The kicker is that my warranty expired just about 30 days ago. Lovely. Additionally, the repair center is in Texas, so I would have been charged sales tax on that $129 repair fee.
So I cooled off for awhile, and when Lynn came home from work we talked about it a bit. Told her all of what happened above, and she actually brought up the concept of getting a totally new one, when I said that the one I’d get back would be a refurbished model. I hate refurbs, you never know what problem is hidden underneath there. Yeah, they “fixed it”, but something happened to that unit to cause it to need to be refurbished. Never like that, feels like I’m buying a used car. I originally bought a Core system 360, because I was impatient, and didn’t want to wait until I could find a full system. I got mine on January 1, 2006, and full 360 systems were hard to find then. So I have all the extra stuff (hard drive, headphone, wireless controller, remote, etc) that you would need to upgrade a core system into a full system already. We figure that the difference between “repairing” my current 360, and getting a used/refurb model is about $150. That $150 would buy me a new unit, with a more recent manufacture date (one would expect, given the supply problems 13 months ago), as well as a new full warranty, and some piece of mind. Yeah, I probably could save a few bucks, but we talked about it, and decided this is the way to go.
So tonight I ordered a new Xbox 360 Core system, it’ll get here Wednesday, ordered from Amazon.com, and as I belong to their Prime program, I get free two day shipping. No tax either, which is nice. But I’m a) annoyed that I have to even go through this at all, and b) for the doofus I got on the customer support line. Arrrrrrrrrrrrrrrrgh!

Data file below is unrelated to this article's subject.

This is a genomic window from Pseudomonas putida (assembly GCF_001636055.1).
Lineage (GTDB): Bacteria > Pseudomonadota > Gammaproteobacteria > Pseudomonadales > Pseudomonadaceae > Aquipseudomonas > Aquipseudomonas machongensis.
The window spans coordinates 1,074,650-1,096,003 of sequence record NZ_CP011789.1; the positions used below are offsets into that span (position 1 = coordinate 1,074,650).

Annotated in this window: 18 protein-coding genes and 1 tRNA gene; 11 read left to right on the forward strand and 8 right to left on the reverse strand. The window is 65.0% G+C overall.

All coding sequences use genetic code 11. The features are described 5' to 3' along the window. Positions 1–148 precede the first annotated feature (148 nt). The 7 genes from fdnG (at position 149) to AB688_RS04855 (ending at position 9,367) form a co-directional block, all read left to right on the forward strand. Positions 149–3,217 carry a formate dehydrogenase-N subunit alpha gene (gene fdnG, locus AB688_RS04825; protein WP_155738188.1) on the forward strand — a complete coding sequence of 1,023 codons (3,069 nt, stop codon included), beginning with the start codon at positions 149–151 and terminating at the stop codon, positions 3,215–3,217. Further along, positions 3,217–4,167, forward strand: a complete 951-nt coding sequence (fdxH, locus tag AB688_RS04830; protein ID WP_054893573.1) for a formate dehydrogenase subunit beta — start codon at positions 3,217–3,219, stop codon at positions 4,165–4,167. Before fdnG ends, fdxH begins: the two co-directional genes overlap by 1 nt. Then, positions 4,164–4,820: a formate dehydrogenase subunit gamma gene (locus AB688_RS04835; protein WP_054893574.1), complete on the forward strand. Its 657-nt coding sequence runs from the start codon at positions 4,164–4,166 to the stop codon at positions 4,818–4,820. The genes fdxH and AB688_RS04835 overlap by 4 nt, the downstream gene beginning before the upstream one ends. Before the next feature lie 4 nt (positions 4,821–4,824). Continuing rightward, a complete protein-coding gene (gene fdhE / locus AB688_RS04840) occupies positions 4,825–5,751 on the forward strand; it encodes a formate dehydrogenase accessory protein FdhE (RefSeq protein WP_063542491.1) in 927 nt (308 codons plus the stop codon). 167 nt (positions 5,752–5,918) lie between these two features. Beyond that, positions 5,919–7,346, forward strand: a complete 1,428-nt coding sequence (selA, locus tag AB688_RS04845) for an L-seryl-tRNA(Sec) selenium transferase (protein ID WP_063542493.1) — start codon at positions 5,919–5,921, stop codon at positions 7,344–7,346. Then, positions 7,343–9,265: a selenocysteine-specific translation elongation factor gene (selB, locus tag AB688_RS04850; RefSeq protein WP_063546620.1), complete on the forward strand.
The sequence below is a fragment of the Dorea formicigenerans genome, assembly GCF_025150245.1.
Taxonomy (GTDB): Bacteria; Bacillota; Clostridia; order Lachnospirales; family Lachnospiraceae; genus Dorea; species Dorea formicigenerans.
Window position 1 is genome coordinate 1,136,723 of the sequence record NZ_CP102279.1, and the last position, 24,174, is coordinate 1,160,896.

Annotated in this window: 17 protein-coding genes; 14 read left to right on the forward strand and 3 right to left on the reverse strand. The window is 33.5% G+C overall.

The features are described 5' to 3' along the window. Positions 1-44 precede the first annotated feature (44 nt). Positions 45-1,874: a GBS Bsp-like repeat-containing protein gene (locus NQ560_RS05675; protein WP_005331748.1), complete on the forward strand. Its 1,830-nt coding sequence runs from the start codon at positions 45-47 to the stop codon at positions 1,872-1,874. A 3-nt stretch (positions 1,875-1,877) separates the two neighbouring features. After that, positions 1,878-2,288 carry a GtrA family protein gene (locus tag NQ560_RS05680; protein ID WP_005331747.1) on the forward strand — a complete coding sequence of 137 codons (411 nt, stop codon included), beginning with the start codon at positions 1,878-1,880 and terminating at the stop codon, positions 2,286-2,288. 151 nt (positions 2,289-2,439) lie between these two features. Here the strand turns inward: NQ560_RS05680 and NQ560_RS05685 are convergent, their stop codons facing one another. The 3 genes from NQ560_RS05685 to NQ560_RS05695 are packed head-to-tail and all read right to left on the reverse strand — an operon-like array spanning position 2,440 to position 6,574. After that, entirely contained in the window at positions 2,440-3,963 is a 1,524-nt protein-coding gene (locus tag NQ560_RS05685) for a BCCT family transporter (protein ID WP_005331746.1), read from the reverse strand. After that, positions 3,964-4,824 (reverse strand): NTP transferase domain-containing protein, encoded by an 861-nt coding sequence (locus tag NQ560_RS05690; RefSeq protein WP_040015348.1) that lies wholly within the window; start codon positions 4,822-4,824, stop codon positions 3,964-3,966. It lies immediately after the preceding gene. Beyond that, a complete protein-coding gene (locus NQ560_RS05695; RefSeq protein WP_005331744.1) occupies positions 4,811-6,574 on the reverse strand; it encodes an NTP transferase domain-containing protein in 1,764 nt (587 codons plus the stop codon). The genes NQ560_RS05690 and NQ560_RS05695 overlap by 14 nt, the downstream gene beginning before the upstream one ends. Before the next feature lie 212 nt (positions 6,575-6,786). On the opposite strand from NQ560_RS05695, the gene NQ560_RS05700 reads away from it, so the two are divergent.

The only real positive to this is that the original system which is now a brick was one I never paid for in the first place – it was a Christmas present from my company back in Christmas 2005. So I’m not “double paying”. I might have to look into an extended warranty, need to see how much Microsoft charges for that. Oh, and I know the 360 Hard Drive is still working, so I won’t lose all my save games and downloads and things like that. That is good.
UPDATE Mon Feb 5: I was seriously contemplating recreating the copier scene from Office Space with my dead 360 unit. When I mentioned that to a co-worker up here at my office, I was told to go look at Ebay, so I looked there for broken Xbox 360, and wow! Found out people are getting in the neighborhood of $100 for dead, non functional 360 units. That rather stunned me, and I decided to go that route, so tonight when I get home from work, I will list my dead 360 on Ebay, and use that money against the credit card bill for buying a new 360 core. That makes this a little more palatable. I’m still not happy about all this, but given the money for the repair is a wash, and then add this $100 to the mix, and then I’m probably paying in the neighborhood of $60 to receive a totally new unit, as opposed to a refurbished one.